W3C home > Mailing lists > Public > public-owl-wg@w3.org > October 2007

User Facing Documents

From: Bijan Parsia <bparsia@cs.man.ac.uk>
Date: Wed, 31 Oct 2007 12:03:01 +0000
Message-Id: <079632DF-BAF8-409C-8F0F-D9DFD3456ED8@cs.man.ac.uk>
To: public-owl-wg@w3.org

[I trust I can post this without getting accused of being anti-user,  
user-unknowing, narrowly technical, or whatever other dismissal de  
jour is in the air.]

It is a truism of HCI that users vary, so if you are going to  
evaluate something it has to be with respect to specific users (or  
user types) and specific issues. So, it would be helpful if we could  
identify a bit better what users various documents are targeting.  
It's just not *feasible* to reach all the users we might want to  
reach, in the best way for them.

For example, are we going to develop tutorials? I don't think that's  
a good use of WG time and effort. *Recognizing* and marketing and  
encouraging third party tutorials is sensible. Tweaking documents in  
small ways to accommodated tutorial writers is *quite* sensible  
(because we get a lot of bang for the buck).

The two most important things we can do for users, which are most  
squarely in our mandate and solidly within our power, is to produce a  
language that maximally useful for them with specifications that  
support -- nay, encourage -- a strong, actively developed  
infrastructure (of tools, expertise, experience, community, and  
success).

It's also important that user facing websites (which is really what  
we are talking about) are actively maintain ad infinitum. Ephemera  
should be clearly labeled as such (best if naturally so like blog  
posts). Pace contrevening evidence e.g., from server logs, I'd  
imagine that a "What is OWL?" document on xml.com:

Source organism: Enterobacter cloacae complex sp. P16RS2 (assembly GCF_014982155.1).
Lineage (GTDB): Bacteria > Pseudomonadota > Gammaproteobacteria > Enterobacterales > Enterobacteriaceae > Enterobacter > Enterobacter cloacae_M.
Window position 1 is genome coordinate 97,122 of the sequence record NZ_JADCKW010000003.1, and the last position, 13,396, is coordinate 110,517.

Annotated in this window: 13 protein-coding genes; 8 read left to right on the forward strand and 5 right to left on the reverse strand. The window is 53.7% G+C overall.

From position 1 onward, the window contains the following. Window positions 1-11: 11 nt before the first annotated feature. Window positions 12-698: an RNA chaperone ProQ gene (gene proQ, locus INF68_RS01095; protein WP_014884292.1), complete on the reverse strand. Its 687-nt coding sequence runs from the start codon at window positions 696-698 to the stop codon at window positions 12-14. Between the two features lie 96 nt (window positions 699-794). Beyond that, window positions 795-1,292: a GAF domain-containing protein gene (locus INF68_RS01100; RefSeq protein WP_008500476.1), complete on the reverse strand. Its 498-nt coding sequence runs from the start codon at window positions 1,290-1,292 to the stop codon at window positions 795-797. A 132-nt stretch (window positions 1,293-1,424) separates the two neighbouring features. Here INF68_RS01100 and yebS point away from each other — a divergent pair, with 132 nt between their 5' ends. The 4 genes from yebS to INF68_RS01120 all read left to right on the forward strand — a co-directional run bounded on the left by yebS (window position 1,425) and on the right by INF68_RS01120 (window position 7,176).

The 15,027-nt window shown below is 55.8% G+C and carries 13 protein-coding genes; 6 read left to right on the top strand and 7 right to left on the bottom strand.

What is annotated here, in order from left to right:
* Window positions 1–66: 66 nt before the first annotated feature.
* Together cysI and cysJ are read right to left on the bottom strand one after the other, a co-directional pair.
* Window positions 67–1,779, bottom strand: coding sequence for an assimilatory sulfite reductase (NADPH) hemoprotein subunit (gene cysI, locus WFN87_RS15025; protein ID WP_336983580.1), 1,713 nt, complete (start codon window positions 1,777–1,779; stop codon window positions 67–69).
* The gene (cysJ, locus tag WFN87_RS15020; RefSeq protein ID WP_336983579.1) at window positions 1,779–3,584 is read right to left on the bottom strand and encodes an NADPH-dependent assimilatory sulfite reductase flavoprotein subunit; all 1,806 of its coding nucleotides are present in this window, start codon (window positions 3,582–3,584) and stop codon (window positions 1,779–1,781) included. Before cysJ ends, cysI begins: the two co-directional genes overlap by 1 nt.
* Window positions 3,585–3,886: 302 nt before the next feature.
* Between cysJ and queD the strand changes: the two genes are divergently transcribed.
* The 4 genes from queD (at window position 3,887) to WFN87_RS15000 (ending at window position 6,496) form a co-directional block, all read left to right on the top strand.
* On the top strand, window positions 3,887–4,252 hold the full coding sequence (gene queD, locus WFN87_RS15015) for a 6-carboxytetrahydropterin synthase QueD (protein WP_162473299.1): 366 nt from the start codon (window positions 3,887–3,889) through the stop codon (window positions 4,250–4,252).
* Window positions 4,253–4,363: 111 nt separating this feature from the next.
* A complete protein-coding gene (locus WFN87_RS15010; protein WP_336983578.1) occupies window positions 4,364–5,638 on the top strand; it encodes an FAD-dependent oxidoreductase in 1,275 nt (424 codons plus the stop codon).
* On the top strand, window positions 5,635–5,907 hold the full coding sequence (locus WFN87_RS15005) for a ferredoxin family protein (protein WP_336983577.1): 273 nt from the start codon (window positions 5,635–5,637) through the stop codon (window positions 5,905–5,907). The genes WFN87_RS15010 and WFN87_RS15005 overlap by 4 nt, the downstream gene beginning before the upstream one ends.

<http://xml.com/>

is probably more valuable overall. It targets an influential market  
(i.e., web developers with some technical savvy) in a focused way.  
Plus, it could helps elide, a little, the perception that OWL is  
niche, or W3C top down wankery.

Similarly, at OWLED 2007, a participant called not for more "basic"  
user documentation, but for "mid level" stuff, i.e., you've kinda  
learned the language, now what? E.g., things more similar to the  
SWBPD patterns stuff. Hence, the OWLED task force on "Education":

	<http://code.google.com/p/owl1-1/wiki/Education>

Things like implementation lists:

	<http://code.google.com/p/owl1-1/wiki/Implementations>
	<http://www.cs.man.ac.uk/~sattler/reasoners.html>

are really useful, but generally only if maintained. So, for many  
classes of user facing document, we need a post-WG sustainability  
strategy.

OWLED and webont.org are two venues for this. I urge people not to  
forget that the WG is only one way to work toward the success of OWL,  
and that it is an instrument with limits and particular strengths.

For example, adding a workable keys proposal to the language is, in  
my estimation, far more important than adding *any* user facing  
document. I base this on the fact that the users and "customers" that  
Matthew, Robert, and Alan influence don't seem to read any of the  
documents. They just ask Matthew, Robert, and Alan. They tell me that  
the lack of easy peasy keys is a huge barrier to adoption, or even to  
starting conversations about adoption. Extending the language is  
something the WG can, almost uniquely, do.

(And note that speccing easy keys has not been trivial. Uli and I  
have spent more time that we expected trying to nail down all the  
details. And of course, no one cares about a *mere* spec...they need  
them *deployed*, which I am working on and constrained the  
specification.)

Cheers,
Bijan.
Received on Wednesday, 31 October 2007 12:03:30 GMT

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